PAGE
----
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Obesity Primes the Colon for Cancer, According to NIH Study

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Key Points

  • After being fed a high-fat diet, mice who expressed a human version of the NAG-1 gene did not gain weight, while those that lacked NAG-1 grew plump.
  • Acetylation patterns for the obese mice resembled those from mice with colorectal cancer, and the additional weight they carried also seemed to activate more genes that are associated with colorectal cancer progression.

Obesity, rather than diet, causes changes in the colon that may lead to colorectal cancer, according to a study in mice by the National Institutes of Health. The finding bolsters the recommendation that calorie control and frequent exercise are not only key to a healthy lifestyle, but a strategy to lower the risk for colon cancer, the second leading cause of cancer-related death in the United States. The study by Li et al was published in Cell Metabolism.

A large body of scientific literature says people who are obese are predisposed to a number of cancers, particularly colorectal cancer, said Thomas Eling, PhD, of the National Institute of Environmental Health Scientists, who led the study with his colleague Paul Wade, PhD.

Study Details

To better understand the processes behind this link, the investigators fed two groups of mice a diet in which 60% of the calories came from lard. The first group of mice contained a human version of a gene called NAG-1, which has been shown to protect against colon cancer in other rodent studies. The second group lacked the NAG-1 gene.

The NAG-1 mice did not gain weight after eating the high-fat diet, whereas mice that lacked the NAG-1 gene grew plump.

The researchers noticed another striking difference between the two groups of animals: “The obese mice exhibited molecular signals in their gut that led to the progression of cancer, but the NAG-1 mice didn’t have those same indicators,” Dr. Eling said.

Differing Acetylation Patterns

The researchers looked for molecular clues by isolating cells from the colons of the mice and analyzing the histones, which package and organize DNA in a cell’s nucleus and sometimes undergo acetylation. The pattern of acetylation varies depending on the chemical processes taking place in the cell.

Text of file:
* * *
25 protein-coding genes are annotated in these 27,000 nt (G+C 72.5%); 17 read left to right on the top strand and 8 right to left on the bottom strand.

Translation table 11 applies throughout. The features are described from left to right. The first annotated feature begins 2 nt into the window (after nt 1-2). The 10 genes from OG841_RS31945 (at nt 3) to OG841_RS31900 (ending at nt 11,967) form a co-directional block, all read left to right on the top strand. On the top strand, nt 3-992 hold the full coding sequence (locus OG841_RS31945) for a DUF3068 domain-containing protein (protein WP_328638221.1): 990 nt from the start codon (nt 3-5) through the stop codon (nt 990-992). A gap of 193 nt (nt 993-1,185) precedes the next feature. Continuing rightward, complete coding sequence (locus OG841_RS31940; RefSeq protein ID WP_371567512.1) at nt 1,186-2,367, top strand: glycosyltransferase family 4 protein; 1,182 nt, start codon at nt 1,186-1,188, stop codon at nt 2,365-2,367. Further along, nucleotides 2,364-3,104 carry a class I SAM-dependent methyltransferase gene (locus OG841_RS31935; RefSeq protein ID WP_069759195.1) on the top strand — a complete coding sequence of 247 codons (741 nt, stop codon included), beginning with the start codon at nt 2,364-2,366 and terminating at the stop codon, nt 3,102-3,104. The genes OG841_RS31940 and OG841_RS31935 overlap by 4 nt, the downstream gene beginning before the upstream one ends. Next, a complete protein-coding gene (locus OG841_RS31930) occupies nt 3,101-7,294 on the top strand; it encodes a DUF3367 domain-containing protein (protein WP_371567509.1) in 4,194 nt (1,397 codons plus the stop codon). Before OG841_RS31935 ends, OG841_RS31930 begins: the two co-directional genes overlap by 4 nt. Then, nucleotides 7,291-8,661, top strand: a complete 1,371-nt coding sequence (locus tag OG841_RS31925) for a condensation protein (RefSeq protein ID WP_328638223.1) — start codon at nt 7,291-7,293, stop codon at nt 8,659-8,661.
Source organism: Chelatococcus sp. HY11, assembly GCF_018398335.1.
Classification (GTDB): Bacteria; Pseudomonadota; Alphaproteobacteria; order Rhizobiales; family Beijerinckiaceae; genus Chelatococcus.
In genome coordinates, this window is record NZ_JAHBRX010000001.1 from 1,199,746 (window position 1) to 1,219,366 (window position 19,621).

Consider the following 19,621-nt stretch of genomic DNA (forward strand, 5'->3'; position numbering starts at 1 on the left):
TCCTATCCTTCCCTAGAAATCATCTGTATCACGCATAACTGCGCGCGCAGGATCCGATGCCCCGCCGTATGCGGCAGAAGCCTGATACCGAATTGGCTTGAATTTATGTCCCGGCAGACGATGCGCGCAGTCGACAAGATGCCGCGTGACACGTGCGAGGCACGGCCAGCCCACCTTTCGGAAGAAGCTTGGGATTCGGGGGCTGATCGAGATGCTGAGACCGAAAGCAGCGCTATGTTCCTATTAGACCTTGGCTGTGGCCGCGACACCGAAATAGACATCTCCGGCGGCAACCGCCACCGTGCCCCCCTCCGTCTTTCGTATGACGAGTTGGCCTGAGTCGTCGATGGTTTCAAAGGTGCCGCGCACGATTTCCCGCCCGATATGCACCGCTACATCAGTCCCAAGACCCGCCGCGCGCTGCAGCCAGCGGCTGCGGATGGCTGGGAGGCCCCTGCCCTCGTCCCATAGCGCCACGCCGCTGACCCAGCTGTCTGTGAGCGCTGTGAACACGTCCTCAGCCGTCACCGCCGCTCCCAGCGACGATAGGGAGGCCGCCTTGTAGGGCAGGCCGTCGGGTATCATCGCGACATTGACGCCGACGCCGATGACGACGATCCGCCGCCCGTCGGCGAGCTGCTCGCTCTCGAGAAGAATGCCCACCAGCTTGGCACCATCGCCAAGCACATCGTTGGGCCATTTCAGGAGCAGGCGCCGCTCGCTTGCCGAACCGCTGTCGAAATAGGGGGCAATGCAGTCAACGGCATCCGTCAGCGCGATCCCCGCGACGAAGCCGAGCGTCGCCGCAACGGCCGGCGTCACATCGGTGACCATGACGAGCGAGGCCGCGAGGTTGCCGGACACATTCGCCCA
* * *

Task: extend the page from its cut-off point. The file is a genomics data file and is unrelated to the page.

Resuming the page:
Dr. Wade explained that the acetylation patterns for the obese mice and the thin NAG-1 mice were drastically different. Patterns from the obese mice resembled those from mice with colorectal cancer. The additional weight they carried also seemed to activate more genes that are associated with colorectal cancer progression, suggesting the obese mice are predisposed to colon cancer.

“Any preexisting colon lesions in these animals are more likely to evolve rapidly into malignant tumors,” Dr. Wade said. “The same thing may happen in humans.”

Drs. Wade and Eling want to find out exactly how obesity prompts the body to develop colorectal cancer. Dr. Wade said that the likely candidates for triggering tumor growth in the colon are fat cells, but there are many more possibilities. Finding these cellular switches may give rise to production of medications to keep people from getting colorectal cancer.

“Once we identify the signaling pathways and understand how the signal is transduced, we may be able to design ways to treat colorectal cancer in obese patients,” he said.

Dr. Wade is the corresponding author for the Cell Metabolism article.

The content in this post has not been reviewed by the American Society of Clinical Oncology, Inc. (ASCO®) and does not necessarily reflect the ideas and opinions of ASCO®.


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